Special dermatological diets

There are special diets for dogs with allergies. Some diets are intended for dogs with food allergies, such as novel protein or hydrolyzed protein diets, but prescription diets for dogs with itchy skin due to environmental allergies are also an option.

Examples of these diets include:

These diets work by promoting a healthy skin barrier through a specific blend of nutrients.

Prescription dermatologic diets can be used in conjunction with other allergy treatments. The main drawbacks to dermatological diets are their cost—they are much more expensive than your usual dog kibble—and the fact that they require a veterinary prescription. For many dogs, a diet alone will not manage their symptoms. You also need to ensure that you’re feeding an age-appropriate diet by checking the AAFCO statement to see if the food is approved for growing puppies, adult dogs, or dogs who are pregnant or lactating. 

Supplements: Omega-3 fatty acids

Several natural alternatives to Apoquel exist, with supplements being a category that pet parents are often interested in exploring. One option to consider is omega-3 fatty acids.

Omega-3 fatty acids are important for cellular membranes, helping to keep the skin healthy. Although a healthy dog gets sufficient omega-3 fatty acids from a well-balanced diet, your allergic dog might benefit from supplementation in the form of gel capsules or oils added to their food.

Omega-3 fatty acids should be used with caution in dogs who have recurrent pancreatitis or diarrhea. This supplement can cause vomiting and diarrhea. Omega-3 fatty acids may affect platelet activity, resulting in increased bleeding risk. It’s possible to overdo omega-3 fatty acids, so make sure to consult with your veterinarian regarding an appropriate dose. These may be a good option for pregnant or lactating dogs.  

These items are unlikely to manage your pet’s itchy skin on their own but may be useful in mild cases and/or in conjunction with other treatments. Omega-3 fatty acids may reduce the necessary dosage of cyclosporine needed for dogs with atopic dermatitis. There are other supplements, such as quercetin, which you could discuss with your veterinarian. Studies looking into the efficacy of supplements, including CBD oil, are always ongoing.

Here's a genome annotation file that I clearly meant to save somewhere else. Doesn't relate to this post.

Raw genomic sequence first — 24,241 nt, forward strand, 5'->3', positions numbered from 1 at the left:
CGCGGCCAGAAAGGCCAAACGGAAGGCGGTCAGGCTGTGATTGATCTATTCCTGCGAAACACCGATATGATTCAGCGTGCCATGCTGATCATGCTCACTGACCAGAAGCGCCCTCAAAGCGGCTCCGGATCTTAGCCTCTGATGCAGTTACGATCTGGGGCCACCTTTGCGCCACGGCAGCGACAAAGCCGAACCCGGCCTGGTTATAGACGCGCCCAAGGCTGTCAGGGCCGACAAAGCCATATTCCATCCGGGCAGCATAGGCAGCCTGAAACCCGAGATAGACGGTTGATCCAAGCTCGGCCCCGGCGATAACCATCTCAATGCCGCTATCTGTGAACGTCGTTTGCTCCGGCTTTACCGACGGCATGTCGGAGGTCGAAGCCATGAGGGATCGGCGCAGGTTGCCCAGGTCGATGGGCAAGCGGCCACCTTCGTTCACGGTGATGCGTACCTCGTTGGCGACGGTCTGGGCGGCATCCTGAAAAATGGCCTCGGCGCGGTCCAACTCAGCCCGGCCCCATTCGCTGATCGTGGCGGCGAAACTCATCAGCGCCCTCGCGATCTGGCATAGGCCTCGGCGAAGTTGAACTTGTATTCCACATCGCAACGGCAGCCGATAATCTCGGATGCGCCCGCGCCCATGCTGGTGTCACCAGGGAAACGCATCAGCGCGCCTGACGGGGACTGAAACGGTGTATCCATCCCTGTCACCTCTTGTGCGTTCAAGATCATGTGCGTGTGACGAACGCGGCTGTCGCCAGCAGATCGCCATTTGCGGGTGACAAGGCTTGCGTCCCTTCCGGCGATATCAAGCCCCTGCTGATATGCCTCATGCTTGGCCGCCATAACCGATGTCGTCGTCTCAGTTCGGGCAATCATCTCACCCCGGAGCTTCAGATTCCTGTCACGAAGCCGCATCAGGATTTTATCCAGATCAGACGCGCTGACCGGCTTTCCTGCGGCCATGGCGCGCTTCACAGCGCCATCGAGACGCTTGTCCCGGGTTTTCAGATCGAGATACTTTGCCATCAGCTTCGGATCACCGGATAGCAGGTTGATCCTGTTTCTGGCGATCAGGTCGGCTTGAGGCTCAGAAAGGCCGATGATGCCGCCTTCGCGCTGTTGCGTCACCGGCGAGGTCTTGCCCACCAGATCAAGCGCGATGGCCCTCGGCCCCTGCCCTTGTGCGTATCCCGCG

How to Help Allergic Itch in Dogs: Other Tips and Advice

Keep in mind that your itchy dog may do best with more than one medication or therapy. If your dog is showing an insufficient response to Apoquel, you may consider adjunctive therapies rather than completely switching to an alternative. Your veterinarian will also want to rule out flea allergies and food allergies before assuming that you’re dealing with environmental allergies. Lastly, if your dog has inflamed skin, pustules, hair loss, or other skin issues, make sure to ask your veterinarian about ruling out skin infections. You’re unlikely to see a good response if you’re working off the wrong diagnosis or aren’t managing co-occurring skin conditions!


  1. Cosgrove, Sallie B et al. “A blinded, randomized, placebo-controlled trial of the efficacy and safety of the Janus kinase inhibitor oclacitinib (Apoquel®) in client-owned dogs with atopic dermatitis.” Veterinary dermatology vol. 24,6 (2013): 587-97, e141-2. doi:10.1111/vde.12088